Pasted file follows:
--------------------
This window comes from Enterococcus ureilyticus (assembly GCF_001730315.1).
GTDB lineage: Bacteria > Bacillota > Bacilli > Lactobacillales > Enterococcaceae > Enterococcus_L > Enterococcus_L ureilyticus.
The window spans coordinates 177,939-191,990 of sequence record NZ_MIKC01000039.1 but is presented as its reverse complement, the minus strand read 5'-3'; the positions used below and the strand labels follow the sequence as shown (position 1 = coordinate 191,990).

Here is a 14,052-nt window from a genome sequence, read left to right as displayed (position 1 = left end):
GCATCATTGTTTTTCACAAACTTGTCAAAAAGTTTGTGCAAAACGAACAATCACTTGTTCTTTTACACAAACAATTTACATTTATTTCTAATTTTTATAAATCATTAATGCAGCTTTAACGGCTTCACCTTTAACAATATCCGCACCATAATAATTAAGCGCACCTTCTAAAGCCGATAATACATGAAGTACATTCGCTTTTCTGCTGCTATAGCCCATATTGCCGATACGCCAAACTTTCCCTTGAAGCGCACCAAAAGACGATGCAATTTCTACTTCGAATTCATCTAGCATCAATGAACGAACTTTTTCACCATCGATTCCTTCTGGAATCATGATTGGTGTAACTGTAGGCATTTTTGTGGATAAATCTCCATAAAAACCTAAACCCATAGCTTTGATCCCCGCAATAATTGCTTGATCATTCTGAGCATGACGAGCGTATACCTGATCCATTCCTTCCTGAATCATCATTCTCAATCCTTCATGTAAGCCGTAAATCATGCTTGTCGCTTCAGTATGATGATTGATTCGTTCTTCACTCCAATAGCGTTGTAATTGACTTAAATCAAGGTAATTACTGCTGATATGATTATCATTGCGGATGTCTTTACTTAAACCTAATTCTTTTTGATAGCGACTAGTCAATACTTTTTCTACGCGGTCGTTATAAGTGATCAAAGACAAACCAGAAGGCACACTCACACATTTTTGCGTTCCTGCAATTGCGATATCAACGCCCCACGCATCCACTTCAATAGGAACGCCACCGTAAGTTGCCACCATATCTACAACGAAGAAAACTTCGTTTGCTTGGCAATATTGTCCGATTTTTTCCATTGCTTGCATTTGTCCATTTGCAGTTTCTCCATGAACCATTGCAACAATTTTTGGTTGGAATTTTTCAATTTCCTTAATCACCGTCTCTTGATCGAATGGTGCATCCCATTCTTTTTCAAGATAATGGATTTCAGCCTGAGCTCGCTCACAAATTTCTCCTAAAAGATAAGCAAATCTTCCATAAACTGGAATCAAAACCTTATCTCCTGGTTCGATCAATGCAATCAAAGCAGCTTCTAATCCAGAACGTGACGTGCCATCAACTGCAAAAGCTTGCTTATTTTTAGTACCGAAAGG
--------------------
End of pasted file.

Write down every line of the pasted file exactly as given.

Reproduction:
This window comes from Enterococcus ureilyticus (assembly GCF_001730315.1).
GTDB lineage: Bacteria > Bacillota > Bacilli > Lactobacillales > Enterococcaceae > Enterococcus_L > Enterococcus_L ureilyticus.
The window spans coordinates 177,939-191,990 of sequence record NZ_MIKC01000039.1 but is presented as its reverse complement, the minus strand read 5'-3'; the positions used below and the strand labels follow the sequence as shown (position 1 = coordinate 191,990).

Here is a 14,052-nt window from a genome sequence, read left to right as displayed (position 1 = left end):
GCATCATTGTTTTTCACAAACTTGTCAAAAAGTTTGTGCAAAACGAACAATCACTTGTTCTTTTACACAAACAATTTACATTTATTTCTAATTTTTATAAATCATTAATGCAGCTTTAACGGCTTCACCTTTAACAATATCCGCACCATAATAATTAAGCGCACCTTCTAAAGCCGATAATACATGAAGTACATTCGCTTTTCTGCTGCTATAGCCCATATTGCCGATACGCCAAACTTTCCCTTGAAGCGCACCAAAAGACGATGCAATTTCTACTTCGAATTCATCTAGCATCAATGAACGAACTTTTTCACCATCGATTCCTTCTGGAATCATGATTGGTGTAACTGTAGGCATTTTTGTGGATAAATCTCCATAAAAACCTAAACCCATAGCTTTGATCCCCGCAATAATTGCTTGATCATTCTGAGCATGACGAGCGTATACCTGATCCATTCCTTCCTGAATCATCATTCTCAATCCTTCATGTAAGCCGTAAATCATGCTTGTCGCTTCAGTATGATGATTGATTCGTTCTTCACTCCAATAGCGTTGTAATTGACTTAAATCAAGGTAATTACTGCTGATATGATTATCATTGCGGATGTCTTTACTTAAACCTAATTCTTTTTGATAGCGACTAGTCAATACTTTTTCTACGCGGTCGTTATAAGTGATCAAAGACAAACCAGAAGGCACACTCACACATTTTTGCGTTCCTGCAATTGCGATATCAACGCCCCACGCATCCACTTCAATAGGAACGCCACCGTAAGTTGCCACCATATCTACAACGAAGAAAACTTCGTTTGCTTGGCAATATTGTCCGATTTTTTCCATTGCTTGCATTTGTCCATTTGCAGTTTCTCCATGAACCATTGCAACAATTTTTGGTTGGAATTTTTCAATTTCCTTAATCACCGTCTCTTGATCGAATGGTGCATCCCATTCTTTTTCAAGATAATGGATTTCAGCCTGAGCTCGCTCACAAATTTCTCCTAAAAGATAAGCAAATCTTCCATAAACTGGAATCAAAACCTTATCTCCTGGTTCGATCAATGCAATCAAAGCAGCTTCTAATCCAGAACGTGACGTGCCATCAACTGCAAAAGCTTGCTTATTTTTAGTACCGAAAGG